McCain has voted against mental health parity and, in his health care plan on his website, makes no mention of mental health as an issue.
Mental Health Screening of Low-Income Families
“Barack Obama would expand the highly successful Nurse-Family Partnership to all low-income, first-time mothers. The Nurse-Family Partnership provides home visits by trained registered nurses to low-income expectant mothers and their families. The trained nurses use proven methods to help improve the mental and physical health of the family by providing counseling on substance abuse, creating and achieving personal goals, and effective methods of nurturing children.”
More information on the Nurse-Family Partnership: “Early detection and treatment of mental disorders can result in a substantially shorter and less disabling course of illness. As the mental health field becomes increasingly able to identify the early antecedents of mental illnesses at any age, interventions must be implemented, provided in multiple settings, and connected to treatment and supports.
“Early interventions, such as the Nurse-Family Partnership, and educational efforts can help a greater number of parents, the public, and providers learn about the importance of the first years of a child’s life and how to establish a foundation for healthy social and emotional development. Quality screening and early intervention should occur in readily accessible, low-stigma settings, such as primary health care facilities and schools, and in settings where a high level of risk for mental health problems exists, such as juvenile justice and child welfare.”
Obama’s and McCain’s Positions on Mental Health Care
See this – an excellent article comparing the two candidates. Here are some excerpts:
Barack Obama’s position on mental health issues as stated in his health care plan:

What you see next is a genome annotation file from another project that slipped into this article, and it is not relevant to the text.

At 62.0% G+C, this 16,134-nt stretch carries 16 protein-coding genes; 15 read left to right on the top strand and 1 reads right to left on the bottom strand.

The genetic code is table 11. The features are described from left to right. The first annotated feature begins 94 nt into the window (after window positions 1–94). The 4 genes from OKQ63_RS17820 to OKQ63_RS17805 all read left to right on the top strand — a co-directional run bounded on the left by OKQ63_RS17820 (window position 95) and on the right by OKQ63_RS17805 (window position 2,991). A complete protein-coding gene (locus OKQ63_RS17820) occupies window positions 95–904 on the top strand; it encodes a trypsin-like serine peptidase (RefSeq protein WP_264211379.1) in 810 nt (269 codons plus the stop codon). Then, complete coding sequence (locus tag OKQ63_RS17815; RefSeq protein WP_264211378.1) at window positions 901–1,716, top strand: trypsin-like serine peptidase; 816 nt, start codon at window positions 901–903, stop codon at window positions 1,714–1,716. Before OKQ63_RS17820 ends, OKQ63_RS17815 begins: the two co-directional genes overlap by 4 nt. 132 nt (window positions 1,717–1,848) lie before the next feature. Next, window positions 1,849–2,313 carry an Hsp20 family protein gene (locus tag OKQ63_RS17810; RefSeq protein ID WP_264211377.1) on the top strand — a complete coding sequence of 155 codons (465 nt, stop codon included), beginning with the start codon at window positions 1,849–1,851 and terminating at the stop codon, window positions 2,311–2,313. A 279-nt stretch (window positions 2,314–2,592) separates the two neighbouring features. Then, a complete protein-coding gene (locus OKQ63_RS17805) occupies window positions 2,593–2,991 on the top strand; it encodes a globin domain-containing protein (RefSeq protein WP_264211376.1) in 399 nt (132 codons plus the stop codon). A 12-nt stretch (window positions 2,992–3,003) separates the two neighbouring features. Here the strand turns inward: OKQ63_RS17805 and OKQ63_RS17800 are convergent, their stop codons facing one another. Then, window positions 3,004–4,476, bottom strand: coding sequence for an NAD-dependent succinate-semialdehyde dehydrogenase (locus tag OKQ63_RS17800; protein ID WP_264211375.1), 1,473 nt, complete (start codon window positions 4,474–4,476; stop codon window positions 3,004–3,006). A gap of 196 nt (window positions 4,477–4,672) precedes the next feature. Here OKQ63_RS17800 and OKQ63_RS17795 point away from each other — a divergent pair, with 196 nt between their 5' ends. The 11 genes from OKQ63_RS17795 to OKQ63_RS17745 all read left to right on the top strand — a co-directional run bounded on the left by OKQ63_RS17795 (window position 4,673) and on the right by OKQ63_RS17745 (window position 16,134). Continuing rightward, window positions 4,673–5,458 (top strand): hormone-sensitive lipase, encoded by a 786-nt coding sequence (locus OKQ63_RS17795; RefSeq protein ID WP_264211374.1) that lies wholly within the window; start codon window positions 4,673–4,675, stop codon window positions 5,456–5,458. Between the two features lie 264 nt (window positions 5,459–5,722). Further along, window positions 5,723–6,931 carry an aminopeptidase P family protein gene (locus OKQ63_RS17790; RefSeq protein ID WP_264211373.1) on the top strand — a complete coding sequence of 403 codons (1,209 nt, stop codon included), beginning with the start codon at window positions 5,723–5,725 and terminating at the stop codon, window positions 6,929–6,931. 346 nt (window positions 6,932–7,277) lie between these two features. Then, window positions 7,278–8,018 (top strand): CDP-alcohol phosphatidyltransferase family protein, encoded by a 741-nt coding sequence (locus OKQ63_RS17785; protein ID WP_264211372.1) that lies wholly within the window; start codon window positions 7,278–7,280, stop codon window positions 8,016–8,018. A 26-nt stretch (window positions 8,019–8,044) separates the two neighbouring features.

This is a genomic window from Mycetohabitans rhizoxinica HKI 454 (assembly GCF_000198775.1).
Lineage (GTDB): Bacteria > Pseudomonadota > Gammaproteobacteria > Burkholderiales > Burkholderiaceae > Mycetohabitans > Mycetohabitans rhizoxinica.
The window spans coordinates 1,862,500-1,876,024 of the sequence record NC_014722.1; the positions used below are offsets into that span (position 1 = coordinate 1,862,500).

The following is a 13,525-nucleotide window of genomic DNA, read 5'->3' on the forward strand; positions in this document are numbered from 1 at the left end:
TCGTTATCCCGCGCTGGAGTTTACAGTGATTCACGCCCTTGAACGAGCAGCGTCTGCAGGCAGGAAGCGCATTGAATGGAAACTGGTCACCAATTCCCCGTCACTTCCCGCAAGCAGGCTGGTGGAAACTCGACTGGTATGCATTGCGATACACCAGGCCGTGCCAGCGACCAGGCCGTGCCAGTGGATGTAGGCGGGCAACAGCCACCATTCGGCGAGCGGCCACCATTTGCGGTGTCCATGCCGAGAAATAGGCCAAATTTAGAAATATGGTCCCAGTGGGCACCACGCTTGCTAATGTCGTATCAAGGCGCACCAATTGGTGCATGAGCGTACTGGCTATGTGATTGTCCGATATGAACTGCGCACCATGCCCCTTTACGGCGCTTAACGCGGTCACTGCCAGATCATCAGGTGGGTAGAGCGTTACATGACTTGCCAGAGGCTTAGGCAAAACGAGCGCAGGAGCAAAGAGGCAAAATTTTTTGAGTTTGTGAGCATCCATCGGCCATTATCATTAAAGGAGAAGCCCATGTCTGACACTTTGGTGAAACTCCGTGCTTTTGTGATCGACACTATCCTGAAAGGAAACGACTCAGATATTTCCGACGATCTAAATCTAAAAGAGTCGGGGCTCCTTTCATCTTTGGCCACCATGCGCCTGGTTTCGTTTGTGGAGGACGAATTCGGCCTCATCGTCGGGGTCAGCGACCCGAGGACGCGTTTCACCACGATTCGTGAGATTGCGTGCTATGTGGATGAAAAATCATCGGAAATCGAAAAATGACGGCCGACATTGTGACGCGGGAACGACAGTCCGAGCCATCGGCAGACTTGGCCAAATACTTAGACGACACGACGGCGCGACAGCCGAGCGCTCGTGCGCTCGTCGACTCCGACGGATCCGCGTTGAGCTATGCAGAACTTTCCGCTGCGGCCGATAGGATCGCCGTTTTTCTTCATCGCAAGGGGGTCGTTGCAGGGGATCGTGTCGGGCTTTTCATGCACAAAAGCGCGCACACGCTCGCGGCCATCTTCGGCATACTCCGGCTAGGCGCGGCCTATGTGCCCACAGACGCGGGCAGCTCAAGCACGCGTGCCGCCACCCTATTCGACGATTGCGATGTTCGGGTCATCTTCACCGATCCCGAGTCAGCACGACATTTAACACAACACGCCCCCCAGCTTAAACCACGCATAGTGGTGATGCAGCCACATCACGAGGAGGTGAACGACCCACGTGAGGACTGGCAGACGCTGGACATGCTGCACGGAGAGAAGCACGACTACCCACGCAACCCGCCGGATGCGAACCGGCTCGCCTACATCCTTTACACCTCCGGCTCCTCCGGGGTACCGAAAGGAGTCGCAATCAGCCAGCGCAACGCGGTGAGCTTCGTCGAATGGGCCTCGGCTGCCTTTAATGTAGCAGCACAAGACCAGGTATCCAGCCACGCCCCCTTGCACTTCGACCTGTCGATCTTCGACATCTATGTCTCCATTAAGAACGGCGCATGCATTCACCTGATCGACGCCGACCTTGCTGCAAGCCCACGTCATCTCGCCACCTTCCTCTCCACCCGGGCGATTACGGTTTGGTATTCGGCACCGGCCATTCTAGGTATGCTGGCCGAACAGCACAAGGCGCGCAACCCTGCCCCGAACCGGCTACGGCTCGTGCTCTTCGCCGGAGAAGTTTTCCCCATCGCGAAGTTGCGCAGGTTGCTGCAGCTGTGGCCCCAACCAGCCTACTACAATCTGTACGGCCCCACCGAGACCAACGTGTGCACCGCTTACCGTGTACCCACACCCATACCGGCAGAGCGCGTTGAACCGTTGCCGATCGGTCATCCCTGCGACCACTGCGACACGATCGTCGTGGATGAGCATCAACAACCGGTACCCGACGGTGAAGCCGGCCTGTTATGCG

Obama specifically includes mental health care in his health care plan. It states: Improve Mental Health Care. Mental illness affects approximately one in five American families. The National Alliance on Mental Illness estimates that untreated mental illnesses cost the U.S. more than $100 billion per year. As president, Obama will support mental health parity so that coverage for serious mental illnesses are provided on the same terms and conditions as other illnesses and diseases.
John McCain’s position on mental health issues as stated in his health care plan:
McCain’s health care plan does not mention mental health.
Obama and McCain on H.R. 1424/S558 “Paul Wellstone Mental Health and Addiction Equity Act of 2007″ Bill:
Obama co-sponsored, along with 56 others, the bipartisan Senate’s S558 version of H.R. 1424 “Paul Wellstone Mental Health and Addiction Equity Act of 2007″ bill. McCain did not sponsor the bill. The White House is opposed to it.
Obama, Barack (D)
McCain, John (R)
In Their Own Words
“As you may know, mental illness affects approximately one in five American families, and we must do more address this issue. The National Alliance on Mental Illness estimates that untreated mental illnesses cost the U.S. more than $100 billion per year. As a member of the Senate Health, Education, Labor, and Pensions (HELP) Committee, I worked to improve mental health services for people with serious problems who are going untreated and undiagnosed.
“It is important to end discrimination against those with mental illness, and that’s why I support the bipartisan Paul Wellstone (D-MN) Mental Health and Addiction Equity Act of 2007, an updated version of legislation that Senator Wellstone championed for over a decade in Congress. This bill works to end discrimination against people suffering from mental illness and addiction.